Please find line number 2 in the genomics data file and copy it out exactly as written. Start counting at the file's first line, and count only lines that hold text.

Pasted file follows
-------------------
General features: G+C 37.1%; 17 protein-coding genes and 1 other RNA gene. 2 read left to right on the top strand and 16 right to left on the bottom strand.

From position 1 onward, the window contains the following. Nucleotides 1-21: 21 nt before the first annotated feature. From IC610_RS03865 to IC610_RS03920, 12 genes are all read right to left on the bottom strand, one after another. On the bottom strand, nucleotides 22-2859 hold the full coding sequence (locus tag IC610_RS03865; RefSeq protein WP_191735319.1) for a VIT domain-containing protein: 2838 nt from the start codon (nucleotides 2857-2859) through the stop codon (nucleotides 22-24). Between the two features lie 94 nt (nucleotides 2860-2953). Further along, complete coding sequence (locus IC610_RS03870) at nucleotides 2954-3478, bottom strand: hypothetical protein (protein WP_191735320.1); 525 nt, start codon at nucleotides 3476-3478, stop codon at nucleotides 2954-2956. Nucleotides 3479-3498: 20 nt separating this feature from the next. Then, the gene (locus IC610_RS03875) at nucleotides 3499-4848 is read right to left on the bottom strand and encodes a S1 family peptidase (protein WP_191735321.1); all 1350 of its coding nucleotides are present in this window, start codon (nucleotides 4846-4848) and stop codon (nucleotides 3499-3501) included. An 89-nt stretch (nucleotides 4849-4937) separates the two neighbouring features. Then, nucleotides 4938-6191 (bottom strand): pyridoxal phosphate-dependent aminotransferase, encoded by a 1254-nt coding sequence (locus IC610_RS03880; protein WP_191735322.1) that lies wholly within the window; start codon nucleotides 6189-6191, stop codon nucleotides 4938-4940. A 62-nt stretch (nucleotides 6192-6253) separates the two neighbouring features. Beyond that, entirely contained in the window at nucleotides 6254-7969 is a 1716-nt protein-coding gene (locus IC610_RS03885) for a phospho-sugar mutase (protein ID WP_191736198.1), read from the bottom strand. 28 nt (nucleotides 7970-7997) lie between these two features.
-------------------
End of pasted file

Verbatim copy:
From position 1 onward, the window contains the following. Nucleotides 1-21: 21 nt before the first annotated feature. From IC610_RS03865 to IC610_RS03920, 12 genes are all read right to left on the bottom strand, one after another. On the bottom strand, nucleotides 22-2859 hold the full coding sequence (locus tag IC610_RS03865; RefSeq protein WP_191735319.1) for a VIT domain-containing protein: 2838 nt from the start codon (nucleotides 2857-2859) through the stop codon (nucleotides 22-24). Between the two features lie 94 nt (nucleotides 2860-2953). Further along, complete coding sequence (locus IC610_RS03870) at nucleotides 2954-3478, bottom strand: hypothetical protein (protein WP_191735320.1); 525 nt, start codon at nucleotides 3476-3478, stop codon at nucleotides 2954-2956. Nucleotides 3479-3498: 20 nt separating this feature from the next. Then, the gene (locus IC610_RS03875) at nucleotides 3499-4848 is read right to left on the bottom strand and encodes a S1 family peptidase (protein WP_191735321.1); all 1350 of its coding nucleotides are present in this window, start codon (nucleotides 4846-4848) and stop codon (nucleotides 3499-3501) included. An 89-nt stretch (nucleotides 4849-4937) separates the two neighbouring features. Then, nucleotides 4938-6191 (bottom strand): pyridoxal phosphate-dependent aminotransferase, encoded by a 1254-nt coding sequence (locus IC610_RS03880; protein WP_191735322.1) that lies wholly within the window; start codon nucleotides 6189-6191, stop codon nucleotides 4938-4940. A 62-nt stretch (nucleotides 6192-6253) separates the two neighbouring features. Beyond that, entirely contained in the window at nucleotides 6254-7969 is a 1716-nt protein-coding gene (locus IC610_RS03885) for a phospho-sugar mutase (protein ID WP_191736198.1), read from the bottom strand. 28 nt (nucleotides 7970-7997) lie between these two features.